President Donald Trump speaks about American missile defense doctrine, Thursday, Jan 17, 2019, at the Pentagon. (Associated Press/Evan Vucci)
WASHINGTON — In two years as president, Donald Trump built a foreign policy strategy on applying as much pressure as possible on enemies — and even some allies — to make them bend to America's will.
Venezuela, North Korea and Iran have all been targets of the administration's "maximum pressure" approach. Under Trump, U.S. sanctions were deployed to notable effect: Venezuela's battered economy is more isolated than ever, Iran has seen oil sales plummet and North Korea has struggled as fuel and electricity shortages crimp output and food shortages loom.
Yet no adversary has buckled. So, short of war, what does the U.S. do now?
FILE PHOTO: Gas flares from an oil production platform at the Soroush oil fields in the Persian Gulf, south of the capital Tehran, July 25, 2005. REUTERS/Raheb Homavandi/File Photo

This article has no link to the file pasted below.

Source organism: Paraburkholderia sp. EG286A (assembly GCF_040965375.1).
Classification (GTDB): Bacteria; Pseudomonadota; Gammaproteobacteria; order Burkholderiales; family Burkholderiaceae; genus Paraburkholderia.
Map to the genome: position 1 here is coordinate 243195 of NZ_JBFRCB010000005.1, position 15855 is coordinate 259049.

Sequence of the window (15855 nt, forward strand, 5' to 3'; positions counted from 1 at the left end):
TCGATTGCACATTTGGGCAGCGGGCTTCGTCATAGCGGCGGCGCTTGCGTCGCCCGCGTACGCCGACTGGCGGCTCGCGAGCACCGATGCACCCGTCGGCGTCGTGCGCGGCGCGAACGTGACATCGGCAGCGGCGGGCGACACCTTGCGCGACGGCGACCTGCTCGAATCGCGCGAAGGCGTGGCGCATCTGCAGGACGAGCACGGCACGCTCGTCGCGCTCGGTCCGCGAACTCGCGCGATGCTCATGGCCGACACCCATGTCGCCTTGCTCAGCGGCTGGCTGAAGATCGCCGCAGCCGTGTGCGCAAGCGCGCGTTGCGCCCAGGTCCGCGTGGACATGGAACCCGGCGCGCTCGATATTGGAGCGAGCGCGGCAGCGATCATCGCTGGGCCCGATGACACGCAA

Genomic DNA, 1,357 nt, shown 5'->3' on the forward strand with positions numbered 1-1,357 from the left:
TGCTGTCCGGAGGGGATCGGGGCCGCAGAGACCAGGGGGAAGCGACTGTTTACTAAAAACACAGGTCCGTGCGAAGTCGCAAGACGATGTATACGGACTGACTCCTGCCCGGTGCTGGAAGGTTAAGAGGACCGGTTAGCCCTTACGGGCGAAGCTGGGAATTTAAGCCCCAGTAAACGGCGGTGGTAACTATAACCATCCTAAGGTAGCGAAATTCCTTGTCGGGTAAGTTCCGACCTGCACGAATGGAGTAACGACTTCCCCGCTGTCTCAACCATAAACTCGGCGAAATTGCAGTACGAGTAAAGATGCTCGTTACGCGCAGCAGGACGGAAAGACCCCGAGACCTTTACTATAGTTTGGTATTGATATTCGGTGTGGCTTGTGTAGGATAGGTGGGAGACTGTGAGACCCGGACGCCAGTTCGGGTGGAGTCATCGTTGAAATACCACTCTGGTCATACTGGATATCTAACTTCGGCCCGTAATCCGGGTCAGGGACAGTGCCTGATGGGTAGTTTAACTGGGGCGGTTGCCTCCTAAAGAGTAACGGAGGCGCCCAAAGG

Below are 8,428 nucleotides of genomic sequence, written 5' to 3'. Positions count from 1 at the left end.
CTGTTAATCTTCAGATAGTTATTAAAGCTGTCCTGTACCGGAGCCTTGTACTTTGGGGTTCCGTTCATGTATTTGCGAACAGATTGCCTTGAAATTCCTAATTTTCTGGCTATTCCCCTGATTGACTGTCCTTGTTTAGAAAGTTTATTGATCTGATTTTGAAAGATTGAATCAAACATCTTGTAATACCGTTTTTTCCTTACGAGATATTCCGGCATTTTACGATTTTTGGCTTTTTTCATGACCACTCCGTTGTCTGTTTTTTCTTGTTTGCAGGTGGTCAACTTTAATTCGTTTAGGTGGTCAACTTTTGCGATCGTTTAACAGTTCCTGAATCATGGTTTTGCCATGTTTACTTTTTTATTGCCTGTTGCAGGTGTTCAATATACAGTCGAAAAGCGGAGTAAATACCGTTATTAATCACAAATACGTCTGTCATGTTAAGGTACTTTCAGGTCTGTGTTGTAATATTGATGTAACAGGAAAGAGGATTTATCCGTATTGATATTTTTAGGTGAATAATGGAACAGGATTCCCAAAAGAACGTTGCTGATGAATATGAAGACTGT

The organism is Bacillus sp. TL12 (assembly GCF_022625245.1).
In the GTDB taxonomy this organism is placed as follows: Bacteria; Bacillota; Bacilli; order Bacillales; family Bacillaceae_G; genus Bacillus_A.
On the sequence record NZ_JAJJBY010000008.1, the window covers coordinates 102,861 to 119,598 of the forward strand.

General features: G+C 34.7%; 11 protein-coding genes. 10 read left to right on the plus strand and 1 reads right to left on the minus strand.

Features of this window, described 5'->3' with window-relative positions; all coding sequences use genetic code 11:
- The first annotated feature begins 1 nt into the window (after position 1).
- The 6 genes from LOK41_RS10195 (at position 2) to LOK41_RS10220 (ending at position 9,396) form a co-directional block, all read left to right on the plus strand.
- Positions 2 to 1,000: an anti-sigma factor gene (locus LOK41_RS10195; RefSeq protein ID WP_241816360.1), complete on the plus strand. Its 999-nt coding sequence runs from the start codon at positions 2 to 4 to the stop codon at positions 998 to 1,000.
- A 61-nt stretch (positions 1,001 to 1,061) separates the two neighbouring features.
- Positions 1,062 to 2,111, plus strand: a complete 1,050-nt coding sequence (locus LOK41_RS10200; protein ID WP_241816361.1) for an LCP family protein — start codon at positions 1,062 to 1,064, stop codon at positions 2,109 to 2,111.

WASHINGTON (Reuters) - U.S. President Donald Trump has decided to eliminate all waivers issued to eight economies allowing them to buy Iranian oil without facing U.S. sanctions, the White House said on Monday, while vowing to ensure global oil market was well supplied.
Secretary of State Mike Pompeo is expected to make an announcement on Monday detailing the decision.
In a tense standoff between nuclear-armed nations that threatens to destabilize Asia, both sides are digging in, with one warning of unspecified “countermeasures” and the other saying it won’t be bullied.
The president of Lithuania has said she wants an ongoing U.S. troop presence in her country in light of increased Russian activity in the region and in response to Moscow's preparations for military exercises in neighboring Belarus late this year.